Example 6: Potency of rabies DNA vaccine, inactivated rabies virus vaccine and the combination vaccine consisting of inactivated rabies virus and DNA vaccine as evaluated by RFFIT in dogs.
To examine whether the results obtained in mice could be reproduced in other vertebrate species, the immunization experiments were repeated in dogs. Dogs of 3-4 months of age, seronegative for rabies VNA were immunized via intramuscular route with 625 fold diluted AbhayrabR, 100 micrograms of rabies DNA vaccine or both, twice at two week interval. Each group consisted one animal. The animals were bled on day 7, 14, 28 and
35 days postimmunization and the rabies VNA titre in the sera was analysed by RFFIT. The results presented in Table 3 clearly indicates that the VNA titre in the animal inoculated with 625 fold diluted AbhayrabR and DNA vaccine is higher at all time points tested than that in animals inoculated with either DNA vaccine alone or 625 fold diluted AbhayrabR alone.
Thus, inoculation of a combination of inactivated rabies virus and rabies DNA vaccine induces higher levels of rabies VNA not only in mice but also in dogs. Example 7: Potency of rabies DNA vaccine, inactivated rabies virus vaccine and the combination vaccine consisting of inactivated rabies virus and DNA vaccine as evaluated by RFFIT in Cattle.
Having demonstrated the potency of the combination vaccine consisting of inactivated rabies virus and rabies DNA vaccine in mice and dogs, we then evaluated its immunogenicity in a large animal model, the cattle. In this experiment, RaksharabR, the inactivated veterinery rabies virus vaccine produced from BHK cells as well as AbhayrabR were used. Cross bred calves of 12-16 months of age, seronegative for antibodies against rabies virus, were vaccinated via intramuscular route with 625 fold diluted AbhayrabR or RaksharabR either alone or in combination with 100 micrograms of rabies DNA vaccine twice at two week interval and blood samples were collected on day 7, 14, 21, 28 and 35 days postimmunization. Each group consisted of three cattle and at each time point, the cattle sera in each group were pooled and then subjected to RFFIT analysis. The results presented in Table 4 clearly indicate that cattle inoculated with inactivated rabies virus (either AbhayrabR or RaksharabR) and rabies DNA vaccine have much higher levels of rabies VNA than those immunized with inactivated rabies virus vaccine alone or rabies DNA vaccine alone.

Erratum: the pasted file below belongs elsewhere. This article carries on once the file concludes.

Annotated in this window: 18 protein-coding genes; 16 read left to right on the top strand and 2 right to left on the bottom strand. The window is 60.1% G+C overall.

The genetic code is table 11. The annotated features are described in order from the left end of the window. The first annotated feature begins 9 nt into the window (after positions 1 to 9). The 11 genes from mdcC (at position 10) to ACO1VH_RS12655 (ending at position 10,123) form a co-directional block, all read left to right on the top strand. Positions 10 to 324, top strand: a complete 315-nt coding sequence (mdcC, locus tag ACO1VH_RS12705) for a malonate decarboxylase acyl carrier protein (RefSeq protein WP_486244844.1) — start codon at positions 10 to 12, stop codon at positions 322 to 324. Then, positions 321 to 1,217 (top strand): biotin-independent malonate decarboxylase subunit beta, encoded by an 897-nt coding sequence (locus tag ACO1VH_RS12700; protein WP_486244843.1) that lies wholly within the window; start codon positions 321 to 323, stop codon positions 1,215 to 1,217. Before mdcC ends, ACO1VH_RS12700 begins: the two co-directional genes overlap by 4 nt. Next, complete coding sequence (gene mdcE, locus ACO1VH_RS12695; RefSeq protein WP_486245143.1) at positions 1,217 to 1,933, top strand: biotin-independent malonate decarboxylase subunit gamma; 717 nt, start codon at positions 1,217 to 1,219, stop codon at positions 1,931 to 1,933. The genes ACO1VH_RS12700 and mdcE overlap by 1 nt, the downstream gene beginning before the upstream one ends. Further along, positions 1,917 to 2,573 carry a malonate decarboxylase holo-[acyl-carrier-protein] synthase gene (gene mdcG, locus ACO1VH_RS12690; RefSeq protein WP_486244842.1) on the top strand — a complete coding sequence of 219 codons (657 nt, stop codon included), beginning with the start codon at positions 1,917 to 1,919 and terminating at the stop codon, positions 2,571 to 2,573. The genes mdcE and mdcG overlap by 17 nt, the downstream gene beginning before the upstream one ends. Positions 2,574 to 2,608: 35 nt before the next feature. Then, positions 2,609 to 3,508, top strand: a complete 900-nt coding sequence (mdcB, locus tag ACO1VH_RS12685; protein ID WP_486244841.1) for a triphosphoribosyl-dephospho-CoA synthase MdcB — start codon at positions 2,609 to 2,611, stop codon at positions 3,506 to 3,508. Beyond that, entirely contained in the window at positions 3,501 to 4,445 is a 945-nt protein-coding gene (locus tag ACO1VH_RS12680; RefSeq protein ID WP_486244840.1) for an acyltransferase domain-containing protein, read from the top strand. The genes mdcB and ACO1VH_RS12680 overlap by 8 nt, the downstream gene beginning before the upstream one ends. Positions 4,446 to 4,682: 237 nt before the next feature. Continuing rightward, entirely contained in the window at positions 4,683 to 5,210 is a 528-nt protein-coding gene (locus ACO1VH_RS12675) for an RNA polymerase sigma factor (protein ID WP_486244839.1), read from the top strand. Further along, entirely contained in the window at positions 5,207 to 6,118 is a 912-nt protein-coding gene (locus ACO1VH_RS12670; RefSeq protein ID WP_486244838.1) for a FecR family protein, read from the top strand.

In another independent experiment, the effect of adjuvants such as aluminium hydroxide on the potency of combination vaccine (inactivated rabies virus + DNA vaccine) was evaluated. Cattle were immunized twice at two week interval (day 0 and
day 14) with DNA vaccine, 625 fold diluted RaksharabR or both in the presence or absence of aluminium hydroxide. Cattle were bled at regular intervals and the level of VNA was evaluated by RFFIT. The results presented in Table 5 indicate that addition of aluminium hydroxide further enhances the potency of combination rabies vaccine.